UK Govt Introduces IoT Code of Practice

The code will ensure that businesses continue to strengthen the cybersecurity of their products at the design stage.

UK Govt Introduces IoT Code of Practice

The UK Government has launched a new voluntary Code of Practice to help manufacturers boost the security of internet-connected devices such as smartwatches, virtual assistants, home alarm systems, fridges, and toys.

There are expected to be millions internet-connected devices in use across the world and poorly secured devices such as virtual assistants, toys and smartwatches can leave people exposed to security issues and even large scale cyber attacks.

The IoT represents a new chapter of how technology becomes increasingly common in our homes, making people’s lives easier and more enjoyable. As people entrust an increasing amount of personal data to online devices and services, the cyber security of these products is now as important as the physical security of our homes.

To combat this, the UK’s Department for Digital, Culture, Media and Sport (DCMS) and the National Cyber Security Centre (NCSC) set out plans in a ‘Secure by Design’ review to embed security in the design process of new technology rather than bolt it on as an afterthought.

As a result, a new Code of Practice has been developed with industry to improve the cybersecurity of devices, encourage innovation in new technologies and keep consumers safe.

The aim of this Code of Practice is to support all parties involved in the development, manufacturing, and retail of consumer IoT with a set of guidelines to ensure that products are secure by design and to make it easier for people to stay secure in a digital world.

“From smartwatches to children’s toys, internet-connected devices have positively impacted our lives but it is crucial they have the best possible security to keep us safe from invasions of privacy or cyber attacks,” UK’s Minister for Digital, Margot James, said in a statement.

“The pledges by HP Inc. and Centrica Hive Ltd are a welcome first step but it is vital other manufacturers follow their lead to ensure strong security measures are built into everyday technology from the moment it is designed.”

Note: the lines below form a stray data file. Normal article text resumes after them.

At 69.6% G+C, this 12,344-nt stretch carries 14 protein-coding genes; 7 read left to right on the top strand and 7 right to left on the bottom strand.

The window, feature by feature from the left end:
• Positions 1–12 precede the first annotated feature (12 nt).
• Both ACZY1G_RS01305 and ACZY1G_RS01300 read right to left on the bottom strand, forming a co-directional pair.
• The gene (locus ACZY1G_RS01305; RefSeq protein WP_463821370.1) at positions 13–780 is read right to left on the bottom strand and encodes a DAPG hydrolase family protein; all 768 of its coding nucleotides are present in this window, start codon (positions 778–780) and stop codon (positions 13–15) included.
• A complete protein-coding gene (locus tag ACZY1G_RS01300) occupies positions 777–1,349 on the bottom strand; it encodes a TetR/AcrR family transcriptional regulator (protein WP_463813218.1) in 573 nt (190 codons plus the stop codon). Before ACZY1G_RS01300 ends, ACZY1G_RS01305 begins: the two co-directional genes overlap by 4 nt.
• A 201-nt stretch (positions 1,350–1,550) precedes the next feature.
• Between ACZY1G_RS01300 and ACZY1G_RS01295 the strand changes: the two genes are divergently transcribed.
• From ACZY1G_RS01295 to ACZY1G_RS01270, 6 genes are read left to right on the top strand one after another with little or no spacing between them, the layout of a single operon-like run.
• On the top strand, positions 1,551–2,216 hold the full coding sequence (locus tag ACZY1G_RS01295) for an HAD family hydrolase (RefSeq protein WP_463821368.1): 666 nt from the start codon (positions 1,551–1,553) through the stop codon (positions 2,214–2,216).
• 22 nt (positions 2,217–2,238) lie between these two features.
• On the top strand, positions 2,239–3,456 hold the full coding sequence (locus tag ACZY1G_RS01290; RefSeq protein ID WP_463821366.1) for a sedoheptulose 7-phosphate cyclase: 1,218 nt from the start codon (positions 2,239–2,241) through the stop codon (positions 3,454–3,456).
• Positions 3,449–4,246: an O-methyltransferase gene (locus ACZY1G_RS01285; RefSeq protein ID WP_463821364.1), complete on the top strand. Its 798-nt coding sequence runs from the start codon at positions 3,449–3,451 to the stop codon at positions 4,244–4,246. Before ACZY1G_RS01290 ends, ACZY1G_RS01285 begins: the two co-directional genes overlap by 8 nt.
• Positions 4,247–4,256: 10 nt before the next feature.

Poorly secured devices can threaten individuals’ privacy, compromise their network security, their personal safety and could be exploited as part of large-scale cyber attacks. Recent high-profile breaches putting people’s data and security at risk include attacks on smartwatches, CCTV cameras, and childrens’ toys.

Security CCTV camera in office building. alice-photo /
Security CCTV camera in office building. alice-photo /

“Our National Cyber Security Strategy sets out our ambitious proposals to defend our people, deter our adversaries and develop our capabilities to ensure the UK remains the safest place to live and do business online,” Chancellor of the Duchy of Lancaster and Minister for the Cabinet Office, David Lidington said.

Tech companies HP Inc. and Centrica Hive Ltd are the first companies to sign up to commit to the code.

The code will ensure that businesses continue to strengthen the cybersecurity of their products at the design stage.

“Tech companies like HP Inc. and Centrica Hive Ltd are helping us put in place the building blocks we need to transform the UK’s cybersecurity,” said Lidington.

“I am proud to say the UK is leading the way internationally with our new Code of Practice, to deliver consumer devices and associated services that are Secure by Design.”

To make sure consumers are protected when using internet-connected devices and while manufacturers implement stronger security measures, Government and NCSC have worked closely with consumer groups and industry to develop guidance on smart devices in the home.

The new Code of Practice outlines thirteen guidelines that manufacturers of consumer devices should implement into their product’s design to keep consumers safe.

This includes secure storage of personal data, regular software updates to make sure devices are protected against emerging security threats, no default passwords and making it easier for users to delete their personal data off the product.

You can access the UK’s IoT Code of Practice Here.


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